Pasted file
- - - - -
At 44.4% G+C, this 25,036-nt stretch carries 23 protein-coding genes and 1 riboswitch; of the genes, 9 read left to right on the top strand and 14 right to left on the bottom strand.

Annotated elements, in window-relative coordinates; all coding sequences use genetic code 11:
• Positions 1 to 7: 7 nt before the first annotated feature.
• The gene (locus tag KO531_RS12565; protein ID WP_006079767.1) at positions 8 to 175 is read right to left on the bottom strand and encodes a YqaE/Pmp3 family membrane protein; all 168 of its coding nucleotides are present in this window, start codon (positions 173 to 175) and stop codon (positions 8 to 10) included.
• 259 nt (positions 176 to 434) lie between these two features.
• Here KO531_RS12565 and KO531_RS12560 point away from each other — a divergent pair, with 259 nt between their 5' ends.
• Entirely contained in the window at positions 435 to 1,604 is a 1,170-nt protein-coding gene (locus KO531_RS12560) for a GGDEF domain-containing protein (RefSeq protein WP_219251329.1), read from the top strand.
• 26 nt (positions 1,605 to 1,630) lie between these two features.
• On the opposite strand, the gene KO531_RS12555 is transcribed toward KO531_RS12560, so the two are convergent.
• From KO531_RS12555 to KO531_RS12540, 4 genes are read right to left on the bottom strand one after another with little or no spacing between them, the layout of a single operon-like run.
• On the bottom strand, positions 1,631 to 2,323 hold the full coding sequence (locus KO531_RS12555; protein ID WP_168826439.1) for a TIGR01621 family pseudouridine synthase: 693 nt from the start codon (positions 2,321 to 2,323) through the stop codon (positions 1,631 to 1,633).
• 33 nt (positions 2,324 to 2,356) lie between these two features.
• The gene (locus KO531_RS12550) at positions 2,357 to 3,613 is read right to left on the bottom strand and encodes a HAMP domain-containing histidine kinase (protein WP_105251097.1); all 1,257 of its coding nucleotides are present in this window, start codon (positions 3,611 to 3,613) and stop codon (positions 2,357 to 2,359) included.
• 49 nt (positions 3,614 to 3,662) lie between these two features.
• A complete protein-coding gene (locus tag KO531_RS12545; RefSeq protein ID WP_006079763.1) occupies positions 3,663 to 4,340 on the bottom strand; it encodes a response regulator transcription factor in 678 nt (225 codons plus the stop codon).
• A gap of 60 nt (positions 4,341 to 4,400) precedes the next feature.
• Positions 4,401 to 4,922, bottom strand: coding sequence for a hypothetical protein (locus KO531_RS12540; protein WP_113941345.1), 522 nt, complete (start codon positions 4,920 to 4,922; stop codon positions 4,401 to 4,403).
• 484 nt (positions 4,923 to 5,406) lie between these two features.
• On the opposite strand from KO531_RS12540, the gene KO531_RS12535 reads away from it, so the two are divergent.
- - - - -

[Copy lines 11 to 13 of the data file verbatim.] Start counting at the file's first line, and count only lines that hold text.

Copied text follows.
• On the bottom strand, positions 1,631 to 2,323 hold the full coding sequence (locus KO531_RS12555; protein ID WP_168826439.1) for a TIGR01621 family pseudouridine synthase: 693 nt from the start codon (positions 2,321 to 2,323) through the stop codon (positions 1,631 to 1,633).
• 33 nt (positions 2,324 to 2,356) lie between these two features.
• The gene (locus KO531_RS12550) at positions 2,357 to 3,613 is read right to left on the bottom strand and encodes a HAMP domain-containing histidine kinase (protein WP_105251097.1); all 1,257 of its coding nucleotides are present in this window, start codon (positions 3,611 to 3,613) and stop codon (positions 2,357 to 2,359) included.